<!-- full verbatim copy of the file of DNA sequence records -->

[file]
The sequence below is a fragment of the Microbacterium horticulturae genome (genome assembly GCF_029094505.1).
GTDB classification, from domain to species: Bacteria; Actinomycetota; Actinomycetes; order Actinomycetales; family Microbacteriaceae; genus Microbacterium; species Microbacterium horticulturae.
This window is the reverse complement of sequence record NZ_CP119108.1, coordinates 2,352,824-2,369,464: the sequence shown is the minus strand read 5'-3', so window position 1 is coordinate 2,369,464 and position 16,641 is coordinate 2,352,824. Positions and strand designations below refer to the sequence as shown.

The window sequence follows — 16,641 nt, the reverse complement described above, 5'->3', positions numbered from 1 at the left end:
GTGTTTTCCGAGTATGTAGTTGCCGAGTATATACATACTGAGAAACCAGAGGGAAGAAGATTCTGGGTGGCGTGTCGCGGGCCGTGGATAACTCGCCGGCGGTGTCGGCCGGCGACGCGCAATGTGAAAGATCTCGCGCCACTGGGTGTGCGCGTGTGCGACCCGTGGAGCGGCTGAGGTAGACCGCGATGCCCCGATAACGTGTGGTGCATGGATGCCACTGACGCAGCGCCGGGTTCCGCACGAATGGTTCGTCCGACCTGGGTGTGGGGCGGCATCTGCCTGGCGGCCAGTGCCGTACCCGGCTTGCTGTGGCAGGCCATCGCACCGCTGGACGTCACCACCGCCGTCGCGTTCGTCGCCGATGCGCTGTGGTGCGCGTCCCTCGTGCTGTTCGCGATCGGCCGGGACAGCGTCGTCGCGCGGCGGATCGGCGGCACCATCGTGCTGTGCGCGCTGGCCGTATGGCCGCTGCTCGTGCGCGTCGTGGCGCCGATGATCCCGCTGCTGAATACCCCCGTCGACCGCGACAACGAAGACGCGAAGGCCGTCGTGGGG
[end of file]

The sequence below is a fragment of the Microbacterium horticulturae genome (genome assembly GCF_029094505.1).
GTDB classification, from domain to species: Bacteria; Actinomycetota; Actinomycetes; order Actinomycetales; family Microbacteriaceae; genus Microbacterium; species Microbacterium horticulturae.
This window is the reverse complement of sequence record NZ_CP119108.1, coordinates 2,352,824-2,369,464: the sequence shown is the minus strand read 5'-3', so window position 1 is coordinate 2,369,464 and position 16,641 is coordinate 2,352,824. Positions and strand designations below refer to the sequence as shown.

The window sequence follows — 16,641 nt, the reverse complement described above, 5'->3', positions numbered from 1 at the left end:
GTGTTTTCCGAGTATGTAGTTGCCGAGTATATACATACTGAGAAACCAGAGGGAAGAAGATTCTGGGTGGCGTGTCGCGGGCCGTGGATAACTCGCCGGCGGTGTCGGCCGGCGACGCGCAATGTGAAAGATCTCGCGCCACTGGGTGTGCGCGTGTGCGACCCGTGGAGCGGCTGAGGTAGACCGCGATGCCCCGATAACGTGTGGTGCATGGATGCCACTGACGCAGCGCCGGGTTCCGCACGAATGGTTCGTCCGACCTGGGTGTGGGGCGGCATCTGCCTGGCGGCCAGTGCCGTACCCGGCTTGCTGTGGCAGGCCATCGCACCGCTGGACGTCACCACCGCCGTCGCGTTCGTCGCCGATGCGCTGTGGTGCGCGTCCCTCGTGCTGTTCGCGATCGGCCGGGACAGCGTCGTCGCGCGGCGGATCGGCGGCACCATCGTGCTGTGCGCGCTGGCCGTATGGCCGCTGCTCGTGCGCGTCGTGGCGCCGATGATCCCGCTGCTGAATACCCCCGTCGACCGCGACAACGAAGACGCGAAGGCCGTCGTGGGG